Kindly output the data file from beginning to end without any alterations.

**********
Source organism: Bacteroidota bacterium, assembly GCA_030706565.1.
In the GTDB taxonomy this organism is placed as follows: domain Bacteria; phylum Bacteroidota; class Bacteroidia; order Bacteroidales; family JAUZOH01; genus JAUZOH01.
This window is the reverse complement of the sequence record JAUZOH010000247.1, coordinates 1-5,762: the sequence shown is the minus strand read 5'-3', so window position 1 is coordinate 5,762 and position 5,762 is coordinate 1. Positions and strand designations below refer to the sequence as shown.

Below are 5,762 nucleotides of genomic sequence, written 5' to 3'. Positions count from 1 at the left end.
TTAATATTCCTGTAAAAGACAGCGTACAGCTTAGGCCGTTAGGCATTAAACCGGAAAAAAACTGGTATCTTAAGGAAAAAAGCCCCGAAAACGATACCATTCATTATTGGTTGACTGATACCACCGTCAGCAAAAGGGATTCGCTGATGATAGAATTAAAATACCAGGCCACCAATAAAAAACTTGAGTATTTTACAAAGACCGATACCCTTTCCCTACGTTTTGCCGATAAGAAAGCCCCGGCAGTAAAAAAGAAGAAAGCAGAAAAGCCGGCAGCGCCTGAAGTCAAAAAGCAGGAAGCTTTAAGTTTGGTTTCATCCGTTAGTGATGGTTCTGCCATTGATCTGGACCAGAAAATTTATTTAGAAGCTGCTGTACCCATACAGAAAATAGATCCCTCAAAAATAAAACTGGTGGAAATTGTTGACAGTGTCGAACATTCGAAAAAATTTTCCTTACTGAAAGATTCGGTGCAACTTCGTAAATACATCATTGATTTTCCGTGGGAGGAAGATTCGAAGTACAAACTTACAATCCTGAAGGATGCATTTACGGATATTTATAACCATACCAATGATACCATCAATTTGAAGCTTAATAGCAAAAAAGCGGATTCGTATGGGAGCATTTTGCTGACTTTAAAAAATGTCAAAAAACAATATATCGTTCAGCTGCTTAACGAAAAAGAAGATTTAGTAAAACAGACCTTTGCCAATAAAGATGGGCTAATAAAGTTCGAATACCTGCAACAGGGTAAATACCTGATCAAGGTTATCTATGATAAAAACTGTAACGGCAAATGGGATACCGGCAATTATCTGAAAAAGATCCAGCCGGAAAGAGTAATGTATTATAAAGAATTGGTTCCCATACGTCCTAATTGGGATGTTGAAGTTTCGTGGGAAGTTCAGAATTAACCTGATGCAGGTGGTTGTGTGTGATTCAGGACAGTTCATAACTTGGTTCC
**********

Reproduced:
Source organism: Bacteroidota bacterium, assembly GCA_030706565.1.
In the GTDB taxonomy this organism is placed as follows: domain Bacteria; phylum Bacteroidota; class Bacteroidia; order Bacteroidales; family JAUZOH01; genus JAUZOH01.
This window is the reverse complement of the sequence record JAUZOH010000247.1, coordinates 1-5,762: the sequence shown is the minus strand read 5'-3', so window position 1 is coordinate 5,762 and position 5,762 is coordinate 1. Positions and strand designations below refer to the sequence as shown.

Below are 5,762 nucleotides of genomic sequence, written 5' to 3'. Positions count from 1 at the left end.
TTAATATTCCTGTAAAAGACAGCGTACAGCTTAGGCCGTTAGGCATTAAACCGGAAAAAAACTGGTATCTTAAGGAAAAAAGCCCCGAAAACGATACCATTCATTATTGGTTGACTGATACCACCGTCAGCAAAAGGGATTCGCTGATGATAGAATTAAAATACCAGGCCACCAATAAAAAACTTGAGTATTTTACAAAGACCGATACCCTTTCCCTACGTTTTGCCGATAAGAAAGCCCCGGCAGTAAAAAAGAAGAAAGCAGAAAAGCCGGCAGCGCCTGAAGTCAAAAAGCAGGAAGCTTTAAGTTTGGTTTCATCCGTTAGTGATGGTTCTGCCATTGATCTGGACCAGAAAATTTATTTAGAAGCTGCTGTACCCATACAGAAAATAGATCCCTCAAAAATAAAACTGGTGGAAATTGTTGACAGTGTCGAACATTCGAAAAAATTTTCCTTACTGAAAGATTCGGTGCAACTTCGTAAATACATCATTGATTTTCCGTGGGAGGAAGATTCGAAGTACAAACTTACAATCCTGAAGGATGCATTTACGGATATTTATAACCATACCAATGATACCATCAATTTGAAGCTTAATAGCAAAAAAGCGGATTCGTATGGGAGCATTTTGCTGACTTTAAAAAATGTCAAAAAACAATATATCGTTCAGCTGCTTAACGAAAAAGAAGATTTAGTAAAACAGACCTTTGCCAATAAAGATGGGCTAATAAAGTTCGAATACCTGCAACAGGGTAAATACCTGATCAAGGTTATCTATGATAAAAACTGTAACGGCAAATGGGATACCGGCAATTATCTGAAAAAGATCCAGCCGGAAAGAGTAATGTATTATAAAGAATTGGTTCCCATACGTCCTAATTGGGATGTTGAAGTTTCGTGGGAAGTTCAGAATTAACCTGATGCAGGTGGTTGTGTGTGATTCAGGACAGTTCATAACTTGGTTCC